The oil contains 80% unsaturated fatty acids, is rich in essential fatty acids and is more resistant to oxidation than olive oil. Argan oil is used for dipping bread, on couscous, salads and similar uses. A dip for bread known as amlou is made from argan oil, almonds and peanuts, sometimes sweetened by honey or sugar. The unroasted oil is traditionally used as a treatment for skin diseases, and has become favoured by European cosmetics manufacturers.
Argan oil is sold in Morocco as a luxury item. The product is of increasing interest to cosmetics companies in Europe. It used to be difficult to buy the oil outside Morocco, but since 2001–2002 it has become a fashionable product in Europe and North America. It is now widely available in specialist shops and occasionally in supermarkets. Its price (US$40–50 for 500 ml) is notable compared to other oils.
Argan oil contains:
- 44% Oleic acid
- 30% Alpha-linolenic acid(Conflicts with table in argan oil)
- 12% Palmitic acid
- 6% Stearidonic acid
- 5% Linoleic acid(Conflicts with table in argan oil)
- 3% Myristic acid
- T.J. Lybbert (2007). "Patent Disclosure Requirements and Benefit Sharing: A counterfactual case of Morocco’s argan oil". Ecological Economics 64 (1): 12–18. doi:10.1016/j.ecolecon.2007.06.017.
- T.J. Lybbert, C.B. Barrett (2004). "Does Resource Commercialization Induce Local Conservation? A Cautionary Tale from Southwestern Morocco". Society & Natural Resources 17 (5): 413–430. doi:10.1080/08941920490430205.
- T.J. Lybbert, C.B. Barrett, H. Najisse (2002). "Market-Based Conservation and Local Benefits: The Case of Argan Oil in Morocco". Ecological Economics 41 (1): 125–144. doi:10.1016/S0921-8009(02)00020-4.
- O. M'Hirit, M. Bensyane, F.Benchekroun, S.M. El Yousfi, M. Bendaanoun (1998). L'arganier: une espèce fruitière-forestière à usages multiples. Pierre Mardaga. ISBN 2-87009-684-4.
- J.F. Morton & G.L. Voss (1987). "The argan tree (Argania sideroxylon, Sapotataceae), a desert source of edible oil". Economic Botany 41 (2): 221–233. doi:10.1007/BF02858970.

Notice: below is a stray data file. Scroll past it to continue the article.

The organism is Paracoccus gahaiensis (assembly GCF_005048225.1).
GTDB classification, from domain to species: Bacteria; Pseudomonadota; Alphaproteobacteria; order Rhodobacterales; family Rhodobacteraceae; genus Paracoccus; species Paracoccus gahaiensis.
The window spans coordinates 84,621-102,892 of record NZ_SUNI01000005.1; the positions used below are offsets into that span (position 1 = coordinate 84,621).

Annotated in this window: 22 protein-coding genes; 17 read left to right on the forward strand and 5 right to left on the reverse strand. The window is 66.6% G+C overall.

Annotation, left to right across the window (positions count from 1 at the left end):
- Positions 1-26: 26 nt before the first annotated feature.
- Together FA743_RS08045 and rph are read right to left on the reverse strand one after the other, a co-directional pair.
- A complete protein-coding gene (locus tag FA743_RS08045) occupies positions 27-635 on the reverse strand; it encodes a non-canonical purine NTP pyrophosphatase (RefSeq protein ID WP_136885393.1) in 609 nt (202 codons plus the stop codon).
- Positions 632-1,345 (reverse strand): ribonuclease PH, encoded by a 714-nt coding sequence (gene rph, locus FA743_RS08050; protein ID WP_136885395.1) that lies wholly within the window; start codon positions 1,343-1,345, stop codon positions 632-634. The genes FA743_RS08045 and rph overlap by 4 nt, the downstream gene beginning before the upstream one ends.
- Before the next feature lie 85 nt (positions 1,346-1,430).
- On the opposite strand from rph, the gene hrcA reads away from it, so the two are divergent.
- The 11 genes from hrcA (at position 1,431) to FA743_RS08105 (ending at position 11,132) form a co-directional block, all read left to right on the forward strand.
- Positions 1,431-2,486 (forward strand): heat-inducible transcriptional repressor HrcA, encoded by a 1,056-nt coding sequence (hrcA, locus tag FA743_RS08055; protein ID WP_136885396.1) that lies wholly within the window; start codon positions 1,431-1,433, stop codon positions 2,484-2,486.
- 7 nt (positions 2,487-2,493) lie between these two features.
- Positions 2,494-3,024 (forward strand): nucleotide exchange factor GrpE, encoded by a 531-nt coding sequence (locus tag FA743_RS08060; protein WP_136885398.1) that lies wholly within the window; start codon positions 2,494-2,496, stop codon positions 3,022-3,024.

- Rachida Nouaim (2005). L'arganier au Maroc: entre mythes et réalités. Une civilisation née d'un arbreune espèce fruitière-forestière à usages multiples. Paris: L'Harmattan. ISBN 2-7475-8453-4.
- H.D.V. Prendergast & C.C. Walker (1992). "The argan: multipurpose tree of Morocco". Kew Magazine 9 (2): 76–85.
- Dr, Elaine M. Solowey (2006). Supping at God's table. Thistle Syndicate. pp. 75–76. ISBN 0-9785565-1-8.
- Luigi Cristiano e Gianni De Martino (2000), "Marocco atlantico. In terra di Argania", Erboristeria domani, 233, pp. 78–85.
- "Genus: Argania Roem. & Schult.". Germplasm Resources Information Network. United States Department of Agriculture. 2009-03-31. Retrieved 2010-12-10.
- "Taxon: Argania spinosa (L.) Skeels". Germplasm Resources Information Network. United States Department of Agriculture. 2005-12-14. Retrieved 2010-12-10.
- Tim Wall (September 22, 2011). "Tree-Going Goats Threaten Oil Supply_Discovery News". Discovery News.
- Growing for Change, Ruhama Shattan, Jerusalem Post, Oct. 12, 2001
- Growth and oil production of argan in the Negev Desert of Israel, A. Nerd, E. Etesholaa, N. Borowyc and Y. Mizrahi, Industrial Crops and Products, Volume 2, Issue 2, February 1994, Pages 89-95
- Phenology, breeding system and Fruit development of Argan [ Argania spinosa , Sapotaceae] cultivated in Israel, Avinoam Nerd1, Vered Irijimovich2 and Yosef Mizrahi, Economic Botany, Volume 52, Number 2 / April, 1998, pl 161-167.
- Infos at the-tree.org.uk